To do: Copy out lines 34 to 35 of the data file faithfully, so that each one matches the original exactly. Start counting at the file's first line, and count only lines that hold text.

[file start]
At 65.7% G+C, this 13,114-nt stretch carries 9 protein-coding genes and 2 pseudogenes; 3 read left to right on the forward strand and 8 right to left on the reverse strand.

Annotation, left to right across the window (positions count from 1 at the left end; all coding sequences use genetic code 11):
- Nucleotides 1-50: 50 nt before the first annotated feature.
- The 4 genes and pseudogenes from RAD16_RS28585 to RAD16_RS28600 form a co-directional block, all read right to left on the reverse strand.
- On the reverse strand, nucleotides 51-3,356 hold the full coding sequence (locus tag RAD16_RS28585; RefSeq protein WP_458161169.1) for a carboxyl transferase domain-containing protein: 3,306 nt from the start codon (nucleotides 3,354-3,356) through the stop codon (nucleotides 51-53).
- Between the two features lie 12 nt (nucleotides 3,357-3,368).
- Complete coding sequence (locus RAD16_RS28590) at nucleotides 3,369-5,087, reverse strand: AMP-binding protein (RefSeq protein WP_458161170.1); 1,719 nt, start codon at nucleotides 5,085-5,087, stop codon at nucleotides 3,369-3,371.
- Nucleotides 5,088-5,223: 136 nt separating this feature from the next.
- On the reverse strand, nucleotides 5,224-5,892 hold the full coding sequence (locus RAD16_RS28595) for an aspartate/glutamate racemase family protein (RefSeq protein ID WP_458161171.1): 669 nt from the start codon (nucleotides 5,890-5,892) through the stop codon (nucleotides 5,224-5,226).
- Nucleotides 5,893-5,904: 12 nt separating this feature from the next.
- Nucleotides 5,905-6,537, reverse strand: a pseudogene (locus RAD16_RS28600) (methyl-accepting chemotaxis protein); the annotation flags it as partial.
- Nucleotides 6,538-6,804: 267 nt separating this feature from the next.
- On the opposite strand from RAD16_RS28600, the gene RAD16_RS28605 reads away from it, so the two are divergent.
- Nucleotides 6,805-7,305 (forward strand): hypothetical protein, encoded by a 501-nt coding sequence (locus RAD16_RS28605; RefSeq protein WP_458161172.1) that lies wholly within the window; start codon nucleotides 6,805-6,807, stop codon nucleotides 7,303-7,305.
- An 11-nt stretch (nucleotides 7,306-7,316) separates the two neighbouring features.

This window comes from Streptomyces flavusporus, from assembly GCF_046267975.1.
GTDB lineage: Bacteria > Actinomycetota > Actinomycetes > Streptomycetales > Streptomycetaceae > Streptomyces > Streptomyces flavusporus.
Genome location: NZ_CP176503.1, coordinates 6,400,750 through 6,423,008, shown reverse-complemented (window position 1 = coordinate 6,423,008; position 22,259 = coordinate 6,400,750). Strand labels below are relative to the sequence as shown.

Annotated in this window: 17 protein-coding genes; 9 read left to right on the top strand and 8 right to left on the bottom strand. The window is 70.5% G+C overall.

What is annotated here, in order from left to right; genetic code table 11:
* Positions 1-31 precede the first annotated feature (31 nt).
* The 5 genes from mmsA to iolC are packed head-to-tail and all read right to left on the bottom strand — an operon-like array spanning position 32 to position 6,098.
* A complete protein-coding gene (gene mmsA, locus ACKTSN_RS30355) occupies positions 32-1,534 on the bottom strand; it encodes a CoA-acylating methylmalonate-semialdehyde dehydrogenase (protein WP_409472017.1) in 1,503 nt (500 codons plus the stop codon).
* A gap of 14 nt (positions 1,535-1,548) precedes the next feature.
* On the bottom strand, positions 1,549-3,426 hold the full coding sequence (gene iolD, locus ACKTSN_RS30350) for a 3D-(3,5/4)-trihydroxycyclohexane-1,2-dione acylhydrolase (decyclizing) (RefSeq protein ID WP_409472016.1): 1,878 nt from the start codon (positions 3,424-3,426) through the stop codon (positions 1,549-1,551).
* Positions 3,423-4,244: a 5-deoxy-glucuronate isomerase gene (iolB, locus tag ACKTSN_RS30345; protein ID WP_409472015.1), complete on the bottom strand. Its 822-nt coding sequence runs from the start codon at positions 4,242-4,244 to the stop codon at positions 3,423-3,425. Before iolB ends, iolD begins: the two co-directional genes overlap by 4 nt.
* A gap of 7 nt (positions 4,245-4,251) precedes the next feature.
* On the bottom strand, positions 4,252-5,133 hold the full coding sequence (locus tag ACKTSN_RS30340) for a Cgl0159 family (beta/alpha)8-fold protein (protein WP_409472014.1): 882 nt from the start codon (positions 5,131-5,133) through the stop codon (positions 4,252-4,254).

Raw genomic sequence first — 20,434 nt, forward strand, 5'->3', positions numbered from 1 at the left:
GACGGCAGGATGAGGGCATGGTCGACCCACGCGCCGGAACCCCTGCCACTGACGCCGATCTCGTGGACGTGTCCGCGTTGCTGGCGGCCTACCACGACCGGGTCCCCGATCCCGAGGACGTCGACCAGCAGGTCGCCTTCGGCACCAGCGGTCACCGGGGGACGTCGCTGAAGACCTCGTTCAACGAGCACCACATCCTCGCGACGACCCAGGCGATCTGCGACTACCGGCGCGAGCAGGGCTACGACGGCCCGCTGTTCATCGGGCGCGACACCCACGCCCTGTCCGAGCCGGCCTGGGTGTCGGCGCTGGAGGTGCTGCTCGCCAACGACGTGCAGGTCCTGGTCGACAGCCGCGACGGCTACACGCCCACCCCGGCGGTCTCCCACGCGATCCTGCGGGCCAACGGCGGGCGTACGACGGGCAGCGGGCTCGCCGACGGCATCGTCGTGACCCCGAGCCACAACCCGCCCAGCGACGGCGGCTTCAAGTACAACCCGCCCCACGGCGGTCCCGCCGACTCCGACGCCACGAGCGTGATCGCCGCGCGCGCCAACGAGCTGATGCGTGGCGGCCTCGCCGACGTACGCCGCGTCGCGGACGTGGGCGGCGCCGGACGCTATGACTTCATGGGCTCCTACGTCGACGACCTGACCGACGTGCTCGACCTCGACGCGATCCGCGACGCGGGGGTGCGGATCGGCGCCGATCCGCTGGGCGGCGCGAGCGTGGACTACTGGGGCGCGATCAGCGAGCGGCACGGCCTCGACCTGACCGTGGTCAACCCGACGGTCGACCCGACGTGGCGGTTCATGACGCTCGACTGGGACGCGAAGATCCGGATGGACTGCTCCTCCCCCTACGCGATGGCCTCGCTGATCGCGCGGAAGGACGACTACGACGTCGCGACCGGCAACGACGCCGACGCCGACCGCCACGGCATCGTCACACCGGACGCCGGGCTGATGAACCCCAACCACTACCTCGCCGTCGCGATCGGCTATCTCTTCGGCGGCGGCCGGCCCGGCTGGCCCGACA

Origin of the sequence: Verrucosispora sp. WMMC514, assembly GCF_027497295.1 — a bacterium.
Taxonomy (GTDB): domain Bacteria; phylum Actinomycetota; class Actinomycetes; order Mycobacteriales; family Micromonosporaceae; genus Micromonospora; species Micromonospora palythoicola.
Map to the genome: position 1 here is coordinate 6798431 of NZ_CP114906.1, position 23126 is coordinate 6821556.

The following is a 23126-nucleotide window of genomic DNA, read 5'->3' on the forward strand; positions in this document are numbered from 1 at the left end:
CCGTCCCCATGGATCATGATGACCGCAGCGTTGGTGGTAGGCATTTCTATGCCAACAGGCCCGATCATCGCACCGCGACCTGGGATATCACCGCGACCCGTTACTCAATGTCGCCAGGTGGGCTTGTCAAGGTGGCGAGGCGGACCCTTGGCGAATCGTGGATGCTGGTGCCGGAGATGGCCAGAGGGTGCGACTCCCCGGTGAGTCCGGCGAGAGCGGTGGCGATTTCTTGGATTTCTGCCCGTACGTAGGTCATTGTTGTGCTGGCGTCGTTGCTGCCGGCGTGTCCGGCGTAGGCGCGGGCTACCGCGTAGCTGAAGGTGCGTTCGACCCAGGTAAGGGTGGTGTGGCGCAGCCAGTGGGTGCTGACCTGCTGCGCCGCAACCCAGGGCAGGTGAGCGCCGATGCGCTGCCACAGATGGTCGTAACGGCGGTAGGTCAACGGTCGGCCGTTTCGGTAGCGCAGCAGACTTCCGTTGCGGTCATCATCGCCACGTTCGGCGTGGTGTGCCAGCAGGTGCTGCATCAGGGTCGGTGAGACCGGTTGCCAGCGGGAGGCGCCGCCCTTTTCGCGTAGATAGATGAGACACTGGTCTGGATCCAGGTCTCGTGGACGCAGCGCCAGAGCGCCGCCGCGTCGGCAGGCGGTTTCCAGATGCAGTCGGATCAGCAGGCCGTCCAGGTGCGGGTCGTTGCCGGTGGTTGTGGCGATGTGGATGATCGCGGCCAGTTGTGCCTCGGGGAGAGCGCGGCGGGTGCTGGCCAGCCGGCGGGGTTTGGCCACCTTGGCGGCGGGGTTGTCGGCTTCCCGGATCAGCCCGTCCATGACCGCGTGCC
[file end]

The following is a 23126-nucleotide window of genomic DNA, read 5'->3' on the forward strand; positions in this document are numbered from 1 at the left end:
CCGTCCCCATGGATCATGATGACCGCAGCGTTGGTGGTAGGCATTTCTATGCCAACAGGCCCGATCATCGCACCGCGACCTGGGATATCACCGCGACCCGTTACTCAATGTCGCCAGGTGGGCTTGTCAAGGTGGCGAGGCGGACCCTTGGCGAATCGTGGATGCTGGTGCCGGAGATGGCCAGAGGGTGCGACTCCCCGGTGAGTCCGGCGAGAGCGGTGGCGATTTCTTGGATTTCTGCCCGTACGTAGGTCATTGTTGTGCTGGCGTCGTTGCTGCCGGCGTGTCCGGCGTAGGCGCGGGCTACCGCGTAGCTGAAGGTGCGTTCGACCCAGGTAAGGGTGGTGTGGCGCAGCCAGTGGGTGCTGACCTGCTGCGCCGCAACCCAGGGCAGGTGAGCGCCGATGCGCTGCCACAGATGGTCGTAACGGCGGTAGGTCAACGGTCGGCCGTTTCGGTAGCGCAGCAGACTTCCGTTGCGGTCATCATCGCCACGTTCGGCGTGGTGTGCCAGCAGGTGCTGCATCAGGGTCGGTGAGACCGGTTGCCAGCGGGAGGCGCCGCCCTTTTCGCGTAGATAGATGAGACACTGGTCTGGATCCAGGTCTCGTGGACGCAGCGCCAGAGCGCCGCCGCGTCGGCAGGCGGTTTCCAGATGCAGTCGGATCAGCAGGCCGTCCAGGTGCGGGTCGTTGCCGGTGGTTGTGGCGATGTGGATGATCGCGGCCAGTTGTGCCTCGGGGAGAGCGCGGCGGGTGCTGGCCAGCCGGCGGGGTTTGGCCACCTTGGCGGCGGGGTTGTCGGCTTCCCGGATCAGCCCGTCCATGACCGCGTGCC